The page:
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Research: 26-fold global mobile data traffic increase by 2015

February 1, 2011

According to the Cisco Visual Networking Index (VNI) Global Mobile Data Traffic Forecast for 2010 to 2015, worldwide mobile data traffic will increase 26-fold during this time period, reaching 6.3 exabytes per month or an annual run rate of 75 exabytes by 2015 as a result of a projected surge in mobile Internet-enabled devices delivering popular video applications and services.

This traffic increase represents a compound annual growth rate of 92 per cent over the same period. Two major global trends are driving these significant mobile data traffic increases: a continued surge in mobile-ready devices such as tablets and smart phones, and widespread mobile video content consumption.

The Cisco study predicts that by 2015, more than 5.6 billion personal devices will be connected to mobile networks, and there will also be 1.5 billion machine-to-machine nodes  – nearly the equivalent of one mobile connection for every person in the world. Mobile video is forecast to represent 66 per cent of all mobile data traffic by 2015, increasing 35-fold from 2010 to 2015, the highest growth rate of any mobile data application tracked in the Cisco VNI Global Mobile Data Traffic Forecast. Mobile traffic originating from tablet devices is expected to grow 205-fold from 2010 to 2015, the highest growth rate of any device category tracked.

Other VNI findings include:
– The updated research projects that annual global mobile data traffic will reach 6.3 exabytes per month, or an annual run rate of 75 exabytes, by 2015. That amount is the equivalent of 19 billion DVDs or 536 quadrillion SMS text messages or 75 times the amount of global Internet Protocol traffic (fixed and mobile) generated in the year 2000.
– Global mobile data traffic increased 159 per cent from calendar year 2009 to calendar year 2010 to 237 petabytes per month, or the equivalent of 60 million DVDs.
– Global mobile data traffic grew 4.2 times as fast as global fixed broadband data traffic in 2010.
– Global mobile data traffic in 2010 was three times the size of all global Internet traffic (fixed and mobile) in the year 2000.
– According to the updated forecast, the Middle East and Africa will have the highest regional mobile data traffic growth rates, with a compound annual growth rate of 129 per cent (63-fold growth) over the period. Latin America anticipates a 111 per cent CAGR (42-fold growth), followed by Central and Eastern Europe, with a 102 per cent CAGR (34-fold growth), and Asia-Pacific, with a 101 per cent CAGR (33-fold growth). Western Europe is forecast to experience a 91 per cent CAGR (25-fold growth); North America, an 83 per cent CAGR (20-fold growth); and Japan, a 70 per cent CAGR (14-fold growth).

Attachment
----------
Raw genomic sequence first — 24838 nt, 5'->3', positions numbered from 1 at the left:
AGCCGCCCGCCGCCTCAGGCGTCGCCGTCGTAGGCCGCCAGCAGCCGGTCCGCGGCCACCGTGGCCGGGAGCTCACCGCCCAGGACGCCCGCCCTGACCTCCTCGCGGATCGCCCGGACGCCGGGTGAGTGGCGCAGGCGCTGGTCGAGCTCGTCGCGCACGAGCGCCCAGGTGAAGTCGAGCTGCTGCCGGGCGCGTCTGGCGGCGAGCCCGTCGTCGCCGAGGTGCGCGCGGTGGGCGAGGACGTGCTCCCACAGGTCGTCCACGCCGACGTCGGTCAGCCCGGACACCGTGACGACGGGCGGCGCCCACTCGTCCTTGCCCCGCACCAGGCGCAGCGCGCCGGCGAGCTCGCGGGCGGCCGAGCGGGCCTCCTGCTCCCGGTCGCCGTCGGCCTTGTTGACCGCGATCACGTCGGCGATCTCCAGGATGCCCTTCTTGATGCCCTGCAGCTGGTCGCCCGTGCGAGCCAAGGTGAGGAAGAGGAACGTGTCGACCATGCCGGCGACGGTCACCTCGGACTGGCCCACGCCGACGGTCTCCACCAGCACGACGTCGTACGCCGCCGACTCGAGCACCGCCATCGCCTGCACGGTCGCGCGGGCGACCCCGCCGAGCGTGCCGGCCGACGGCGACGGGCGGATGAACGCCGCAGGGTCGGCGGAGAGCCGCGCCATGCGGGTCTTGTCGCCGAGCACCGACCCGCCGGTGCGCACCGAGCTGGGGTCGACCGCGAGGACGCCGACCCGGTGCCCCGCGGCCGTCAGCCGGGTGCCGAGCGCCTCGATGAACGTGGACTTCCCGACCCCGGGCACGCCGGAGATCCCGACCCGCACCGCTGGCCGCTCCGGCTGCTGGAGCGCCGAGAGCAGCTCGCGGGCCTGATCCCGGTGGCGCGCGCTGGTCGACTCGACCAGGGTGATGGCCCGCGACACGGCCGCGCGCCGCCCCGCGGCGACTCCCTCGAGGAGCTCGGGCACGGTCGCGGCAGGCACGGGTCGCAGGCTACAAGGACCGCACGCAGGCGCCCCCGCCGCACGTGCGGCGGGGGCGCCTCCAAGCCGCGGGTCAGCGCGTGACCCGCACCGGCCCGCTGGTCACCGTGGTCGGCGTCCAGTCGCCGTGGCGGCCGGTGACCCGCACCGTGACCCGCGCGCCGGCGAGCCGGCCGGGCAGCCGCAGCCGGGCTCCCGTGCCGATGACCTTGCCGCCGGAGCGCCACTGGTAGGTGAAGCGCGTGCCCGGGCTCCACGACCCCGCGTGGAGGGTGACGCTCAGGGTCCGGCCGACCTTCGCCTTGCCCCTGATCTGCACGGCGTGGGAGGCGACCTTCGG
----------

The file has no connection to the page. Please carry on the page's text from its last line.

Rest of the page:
– India has the highest national mobile data traffic growth rate, with a CAGR of 158 per cent (115-fold growth) for the forecast period, followed by South Africa, with a 144 per cent CAGR (87-fold growth), and Mexico, with a 131 per cent CAGR (66-fold growth). Comparatively, the United Kingdom will see an 84 per cent CAGR (21-fold growth), and the U.S. an 83 per cent CAGR (21-fold growth), according to the updated forecast.

Cisco also estimates that by 2015, there will be a mobile connected device for nearly every member of the world’s population (7.2 billion people per United Nations’ population estimate) and more than 7.1 billion mobile connections to handsets, other devices and machine-to-machine nodes (excluding Wi-Fi connections, per Cisco Visual Networking Index methodology).

According to Cisco, the current average mobile connection generates 65 megabytes of traffic per month, equivalent to about 15 MP3 music files. By 2015, the average mobile connection is anticipated to generate more than 17 times that amount, to a total of 1,118 megabytes of traffic per month, equivalent to about 260 MP3 music files.

Smart phones, laptops, and other portable devices are predicted to drive more than 87 per cent of global mobile traffic by 2015. Mobile network-connected tablets will generate more traffic in 2015 (248 petabytes per month) than the entire global mobile network in 2010 (237 petabytes per month). The same will be true of machine-to-machine (M2M) traffic, which will reach 295 petabytes per month in 2015.

According to Suraj Shetty, vice president, worldwide service provider marketing, Cisco, consumers and business users continue to demonstrate a healthy demand for mobile data services. “The fact that global mobile data traffic increased 2.6-fold from 2009 to 2010, nearly tripling for the third year in a row, confirms the strength of the mobile Internet. The seemingly endless bevy of new mobile devices, combined with greater mobile broadband access, more content, and applications of all types — especially video — are the key catalysts driving this remarkable growth,” he noted.

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